Nien Schwartz Transpose transpose 2005, suitcases, dimensions unspecified. Photo: Clyde Yee.

Sculpture by the Sea at Cottesloe Beach in March was a very successful exhibition. It caught the attention of the general public and was well attended, and there was a good cross-section of contemporary Australian and international sculpture.
Cottesloe is one of the most popular and accessible family beaches in Perth, surrounded by expensive real estate but used by people from throughout the metropolitan area, so the exhibition had the advantage of being egalitarian yet close to the people with big purchasing power.

I attended with a group of friends, one of whom was aged six, so imagine our dismay when we saw the 'keep off' signs. It doesn't make for a pleasant experience for anyone if you have to keep yelling 'DON'T TOUCH, GET OFF'. The place was crawling with kids, many of them on the luxuriant red caged dinosaur by Chinese artist Sui Jianguo. And touching was not confined to children - I saw quite a few adults patting the heads of the 'little women' in Richie Kuhaupt's installation Layers on Layers. But this physical contact was made with an affection that should be appreciated, rather than discouraged. 'Please be gentle with the artworks, touch carefully' might be a better sign.

One of the big strengths of the exhibition was the diversity of work from international and national artists, as well as those from Western Australia. The general public got a pretty good overview of contemporary sculpture and there was something in the exhibition for everyone. While I stood in front of Ben Juniper's very illustrative Bee Complex, thinking that for all its beautiful craftsmanship it was a bit too literal, others were in raptures over it.

The methodology for selecting WA artists was a bit odd. The curatorial panel selected ten sculptors to exhibit, who then nominated another two sculptors each. This system meant that a number of very significant Western Australian sculptors were not represented or even invited - although on the other hand, some little-known artists did get an opportunity to show their work.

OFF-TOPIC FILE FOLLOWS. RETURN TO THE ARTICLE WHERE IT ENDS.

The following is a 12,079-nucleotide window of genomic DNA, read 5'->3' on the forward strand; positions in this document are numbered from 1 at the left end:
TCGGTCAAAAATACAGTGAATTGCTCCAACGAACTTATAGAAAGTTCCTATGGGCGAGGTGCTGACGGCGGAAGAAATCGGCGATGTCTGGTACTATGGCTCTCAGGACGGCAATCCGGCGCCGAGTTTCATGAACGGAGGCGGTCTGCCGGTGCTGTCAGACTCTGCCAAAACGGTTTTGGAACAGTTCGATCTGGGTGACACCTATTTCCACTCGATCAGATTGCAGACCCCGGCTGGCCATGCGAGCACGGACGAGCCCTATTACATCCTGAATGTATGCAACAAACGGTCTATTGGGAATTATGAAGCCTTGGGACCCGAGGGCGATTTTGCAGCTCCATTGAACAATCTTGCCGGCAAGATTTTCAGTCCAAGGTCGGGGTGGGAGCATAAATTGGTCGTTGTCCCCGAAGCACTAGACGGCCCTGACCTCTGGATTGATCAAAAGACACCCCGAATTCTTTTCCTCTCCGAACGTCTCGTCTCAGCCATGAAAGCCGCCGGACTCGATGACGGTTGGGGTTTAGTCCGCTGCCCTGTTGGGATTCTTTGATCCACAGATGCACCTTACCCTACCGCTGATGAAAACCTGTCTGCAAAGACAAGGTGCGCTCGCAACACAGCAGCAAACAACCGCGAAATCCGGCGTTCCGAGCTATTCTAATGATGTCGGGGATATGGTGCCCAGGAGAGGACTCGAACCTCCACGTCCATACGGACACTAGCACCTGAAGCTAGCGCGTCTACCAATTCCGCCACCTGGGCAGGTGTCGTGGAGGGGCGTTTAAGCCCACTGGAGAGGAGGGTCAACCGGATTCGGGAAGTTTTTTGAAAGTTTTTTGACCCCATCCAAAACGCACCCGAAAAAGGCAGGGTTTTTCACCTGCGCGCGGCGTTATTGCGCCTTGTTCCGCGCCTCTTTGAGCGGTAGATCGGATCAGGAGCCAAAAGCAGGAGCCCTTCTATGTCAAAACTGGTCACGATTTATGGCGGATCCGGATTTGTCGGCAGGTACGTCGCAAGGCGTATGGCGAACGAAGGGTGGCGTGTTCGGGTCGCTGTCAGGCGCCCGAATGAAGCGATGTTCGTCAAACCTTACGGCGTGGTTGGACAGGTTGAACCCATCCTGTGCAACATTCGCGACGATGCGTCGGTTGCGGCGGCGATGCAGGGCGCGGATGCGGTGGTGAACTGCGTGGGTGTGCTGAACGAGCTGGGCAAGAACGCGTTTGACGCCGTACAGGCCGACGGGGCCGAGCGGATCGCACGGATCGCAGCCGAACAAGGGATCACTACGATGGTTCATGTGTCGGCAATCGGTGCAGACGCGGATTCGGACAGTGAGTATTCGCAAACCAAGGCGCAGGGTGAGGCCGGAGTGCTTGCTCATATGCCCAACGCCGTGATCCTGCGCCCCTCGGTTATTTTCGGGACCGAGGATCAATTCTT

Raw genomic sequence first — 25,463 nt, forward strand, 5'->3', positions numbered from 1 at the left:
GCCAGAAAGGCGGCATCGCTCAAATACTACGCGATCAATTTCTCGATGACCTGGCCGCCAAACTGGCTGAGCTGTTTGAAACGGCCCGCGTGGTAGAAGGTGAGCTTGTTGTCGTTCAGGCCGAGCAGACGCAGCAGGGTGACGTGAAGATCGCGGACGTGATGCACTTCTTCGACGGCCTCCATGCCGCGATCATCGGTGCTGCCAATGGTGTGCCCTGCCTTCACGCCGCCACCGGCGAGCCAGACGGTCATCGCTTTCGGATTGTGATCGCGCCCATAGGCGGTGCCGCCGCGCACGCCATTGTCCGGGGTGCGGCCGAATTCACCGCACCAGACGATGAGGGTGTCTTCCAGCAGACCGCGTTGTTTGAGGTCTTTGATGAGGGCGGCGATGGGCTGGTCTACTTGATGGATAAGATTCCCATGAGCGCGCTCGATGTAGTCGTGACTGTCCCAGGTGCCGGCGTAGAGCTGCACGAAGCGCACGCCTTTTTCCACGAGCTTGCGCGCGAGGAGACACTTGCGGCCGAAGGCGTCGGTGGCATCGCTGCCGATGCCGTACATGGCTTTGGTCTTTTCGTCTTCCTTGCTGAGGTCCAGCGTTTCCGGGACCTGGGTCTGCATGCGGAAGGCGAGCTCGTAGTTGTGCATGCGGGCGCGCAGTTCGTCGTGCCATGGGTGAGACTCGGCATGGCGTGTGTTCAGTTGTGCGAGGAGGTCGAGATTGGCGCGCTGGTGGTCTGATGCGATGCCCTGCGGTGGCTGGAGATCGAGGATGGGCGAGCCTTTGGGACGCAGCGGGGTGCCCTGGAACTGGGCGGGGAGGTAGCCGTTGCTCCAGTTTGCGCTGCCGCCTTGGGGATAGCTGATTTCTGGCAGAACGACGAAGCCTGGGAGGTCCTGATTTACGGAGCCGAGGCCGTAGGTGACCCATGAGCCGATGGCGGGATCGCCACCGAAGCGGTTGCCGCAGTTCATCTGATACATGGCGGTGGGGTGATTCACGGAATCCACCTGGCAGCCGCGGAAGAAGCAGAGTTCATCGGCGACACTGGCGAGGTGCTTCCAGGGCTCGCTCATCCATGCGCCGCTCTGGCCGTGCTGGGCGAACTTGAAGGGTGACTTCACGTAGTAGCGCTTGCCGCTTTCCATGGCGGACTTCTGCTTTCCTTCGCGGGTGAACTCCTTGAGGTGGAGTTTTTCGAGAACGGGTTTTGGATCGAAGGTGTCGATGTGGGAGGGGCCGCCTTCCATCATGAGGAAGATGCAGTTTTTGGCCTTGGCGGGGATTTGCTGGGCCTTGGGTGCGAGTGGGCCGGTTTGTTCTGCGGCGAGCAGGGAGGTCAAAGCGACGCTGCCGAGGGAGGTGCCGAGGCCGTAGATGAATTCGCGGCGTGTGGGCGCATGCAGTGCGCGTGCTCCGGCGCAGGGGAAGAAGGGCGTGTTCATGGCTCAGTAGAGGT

Irrespective of personal taste, across the thirty-eight works there were a couple that just didn't cut it. Virginia Ward's Hoop and Rod may have looked arresting in a minimalist white gallery, but was totally lost on the beach.

It was a joy to see the elegant sculptures by Japanese artists Keizo Ushio and Yoshio Nitta. Ushio's carefully carved granite work Oushi Zokei was exquisitely proportioned and resolved. Nitta's assemblage Four Pots was a perfect harmony of copper, stainless steel, stone and resin, through which he encouraged us to look up at the blue sky. Likewise Negative Ions by WA artist Louise Elscot - small chrome balls waving on steel stems - reflected and drew attention to the surroundings, as did Lorenna Grant's prize-winning Furball, a giant globe of wire and seaweed with a delicate yet commanding presence on the shoreline.

In contrast, Susan Flavell's giant Crabbed was at first glance crude and clumsily modelled. Flavell is a disconcerting artist who often inhabits a world of the kind of make-believe creatures that can be disturbingly creepy. She turns our preconceptions about how materials should be used upside down. The power of Flavell's work lies in the questions she provokes and how those questions linger, long after the exhibition.

A beach is not only a place of leisure. Nein Schwarz's installation Transpose transpose used old suitcases embedded in the sand to acknowledge the waves of migrants who arrived by boat, either by choice or necessity.

Still, recreation is a good thing. Sitting on the grass bank looking at and through Kevin Draper's beautifully sited metal tree, Boundary, framed by pine trees against a backdrop of sea and sky, summed up all that was good about being on a magnificent beach in Perth on a balmy evening at the end of summer.